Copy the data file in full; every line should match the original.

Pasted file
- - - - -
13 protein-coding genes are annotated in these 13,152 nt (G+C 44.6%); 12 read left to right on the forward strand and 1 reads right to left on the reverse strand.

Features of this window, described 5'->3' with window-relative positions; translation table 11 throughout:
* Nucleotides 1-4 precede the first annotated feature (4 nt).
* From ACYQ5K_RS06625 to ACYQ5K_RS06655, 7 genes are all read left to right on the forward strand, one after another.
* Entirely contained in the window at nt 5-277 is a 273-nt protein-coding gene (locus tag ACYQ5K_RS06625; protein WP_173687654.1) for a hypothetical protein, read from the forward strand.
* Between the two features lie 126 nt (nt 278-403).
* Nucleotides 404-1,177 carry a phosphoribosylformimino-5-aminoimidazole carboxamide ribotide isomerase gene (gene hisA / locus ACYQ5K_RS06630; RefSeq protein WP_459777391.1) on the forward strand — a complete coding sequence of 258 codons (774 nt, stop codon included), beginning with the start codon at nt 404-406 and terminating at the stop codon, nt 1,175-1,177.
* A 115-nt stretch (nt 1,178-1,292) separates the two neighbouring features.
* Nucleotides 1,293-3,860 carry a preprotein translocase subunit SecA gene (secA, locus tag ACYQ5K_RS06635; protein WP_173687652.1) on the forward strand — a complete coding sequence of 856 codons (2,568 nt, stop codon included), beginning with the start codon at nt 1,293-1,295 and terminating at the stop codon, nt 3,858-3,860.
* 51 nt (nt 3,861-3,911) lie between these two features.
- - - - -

13 protein-coding genes are annotated in these 13,152 nt (G+C 44.6%); 12 read left to right on the forward strand and 1 reads right to left on the reverse strand.

Features of this window, described 5'->3' with window-relative positions; translation table 11 throughout:
* Nucleotides 1-4 precede the first annotated feature (4 nt).
* From ACYQ5K_RS06625 to ACYQ5K_RS06655, 7 genes are all read left to right on the forward strand, one after another.
* Entirely contained in the window at nt 5-277 is a 273-nt protein-coding gene (locus tag ACYQ5K_RS06625; protein WP_173687654.1) for a hypothetical protein, read from the forward strand.
* Between the two features lie 126 nt (nt 278-403).
* Nucleotides 404-1,177 carry a phosphoribosylformimino-5-aminoimidazole carboxamide ribotide isomerase gene (gene hisA / locus ACYQ5K_RS06630; RefSeq protein WP_459777391.1) on the forward strand — a complete coding sequence of 258 codons (774 nt, stop codon included), beginning with the start codon at nt 404-406 and terminating at the stop codon, nt 1,175-1,177.
* A 115-nt stretch (nt 1,178-1,292) separates the two neighbouring features.
* Nucleotides 1,293-3,860 carry a preprotein translocase subunit SecA gene (secA, locus tag ACYQ5K_RS06635; protein WP_173687652.1) on the forward strand — a complete coding sequence of 856 codons (2,568 nt, stop codon included), beginning with the start codon at nt 1,293-1,295 and terminating at the stop codon, nt 3,858-3,860.
* 51 nt (nt 3,861-3,911) lie between these two features.